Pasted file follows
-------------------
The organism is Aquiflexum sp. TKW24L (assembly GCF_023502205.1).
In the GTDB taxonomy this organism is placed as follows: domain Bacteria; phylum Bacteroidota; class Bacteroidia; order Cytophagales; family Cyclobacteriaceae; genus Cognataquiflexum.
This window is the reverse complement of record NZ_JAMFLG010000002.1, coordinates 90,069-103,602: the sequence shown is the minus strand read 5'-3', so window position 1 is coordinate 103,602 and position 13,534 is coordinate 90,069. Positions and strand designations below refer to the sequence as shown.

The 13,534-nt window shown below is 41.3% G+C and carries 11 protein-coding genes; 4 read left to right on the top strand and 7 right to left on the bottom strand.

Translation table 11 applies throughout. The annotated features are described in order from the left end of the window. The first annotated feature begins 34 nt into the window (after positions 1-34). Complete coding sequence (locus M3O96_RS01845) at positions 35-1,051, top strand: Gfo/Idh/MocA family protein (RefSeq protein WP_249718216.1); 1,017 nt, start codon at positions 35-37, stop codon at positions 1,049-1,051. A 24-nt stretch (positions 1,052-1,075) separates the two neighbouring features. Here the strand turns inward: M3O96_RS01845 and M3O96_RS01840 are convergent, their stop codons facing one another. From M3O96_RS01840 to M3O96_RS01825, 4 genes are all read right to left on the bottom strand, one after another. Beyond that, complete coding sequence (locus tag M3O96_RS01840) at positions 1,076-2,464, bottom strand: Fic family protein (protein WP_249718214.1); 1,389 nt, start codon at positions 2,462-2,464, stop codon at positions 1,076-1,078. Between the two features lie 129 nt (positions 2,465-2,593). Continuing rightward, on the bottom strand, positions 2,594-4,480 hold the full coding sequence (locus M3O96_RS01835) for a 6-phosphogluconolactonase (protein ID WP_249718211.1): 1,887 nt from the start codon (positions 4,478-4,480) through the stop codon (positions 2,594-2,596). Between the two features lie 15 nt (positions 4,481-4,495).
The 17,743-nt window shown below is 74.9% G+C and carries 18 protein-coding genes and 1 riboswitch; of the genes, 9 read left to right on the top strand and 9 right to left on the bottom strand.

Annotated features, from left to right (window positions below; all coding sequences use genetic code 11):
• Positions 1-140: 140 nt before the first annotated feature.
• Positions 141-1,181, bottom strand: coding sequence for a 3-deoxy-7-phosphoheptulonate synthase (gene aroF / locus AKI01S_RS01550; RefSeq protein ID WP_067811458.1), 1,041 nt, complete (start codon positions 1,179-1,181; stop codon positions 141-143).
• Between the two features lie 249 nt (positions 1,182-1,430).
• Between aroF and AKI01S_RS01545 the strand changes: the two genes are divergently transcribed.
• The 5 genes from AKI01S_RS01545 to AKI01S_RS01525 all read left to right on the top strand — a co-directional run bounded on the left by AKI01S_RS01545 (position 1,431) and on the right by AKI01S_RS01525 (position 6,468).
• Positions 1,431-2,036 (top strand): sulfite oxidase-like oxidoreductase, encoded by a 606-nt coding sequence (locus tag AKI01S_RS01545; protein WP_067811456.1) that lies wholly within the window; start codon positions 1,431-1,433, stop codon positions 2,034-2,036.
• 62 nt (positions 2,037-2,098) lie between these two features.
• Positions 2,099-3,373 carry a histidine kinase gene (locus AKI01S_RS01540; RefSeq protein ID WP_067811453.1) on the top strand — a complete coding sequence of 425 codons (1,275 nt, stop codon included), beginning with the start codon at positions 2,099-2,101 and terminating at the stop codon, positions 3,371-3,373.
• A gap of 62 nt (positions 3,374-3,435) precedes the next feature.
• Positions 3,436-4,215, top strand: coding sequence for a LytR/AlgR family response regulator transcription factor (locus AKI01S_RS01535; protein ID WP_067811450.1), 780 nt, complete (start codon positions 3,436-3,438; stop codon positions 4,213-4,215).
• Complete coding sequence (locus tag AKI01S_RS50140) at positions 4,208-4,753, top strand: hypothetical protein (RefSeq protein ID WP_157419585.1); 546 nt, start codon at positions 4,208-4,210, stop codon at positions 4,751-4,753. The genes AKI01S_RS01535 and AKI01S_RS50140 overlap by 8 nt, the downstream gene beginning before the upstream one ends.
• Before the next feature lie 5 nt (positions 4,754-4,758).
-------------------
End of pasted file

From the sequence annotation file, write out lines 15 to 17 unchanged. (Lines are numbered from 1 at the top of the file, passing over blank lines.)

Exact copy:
• Positions 2,099-3,373 carry a histidine kinase gene (locus AKI01S_RS01540; RefSeq protein ID WP_067811453.1) on the top strand — a complete coding sequence of 425 codons (1,275 nt, stop codon included), beginning with the start codon at positions 2,099-2,101 and terminating at the stop codon, positions 3,371-3,373.
• A gap of 62 nt (positions 3,374-3,435) precedes the next feature.
• Positions 3,436-4,215, top strand: coding sequence for a LytR/AlgR family response regulator transcription factor (locus AKI01S_RS01535; protein ID WP_067811450.1), 780 nt, complete (start codon positions 3,436-3,438; stop codon positions 4,213-4,215).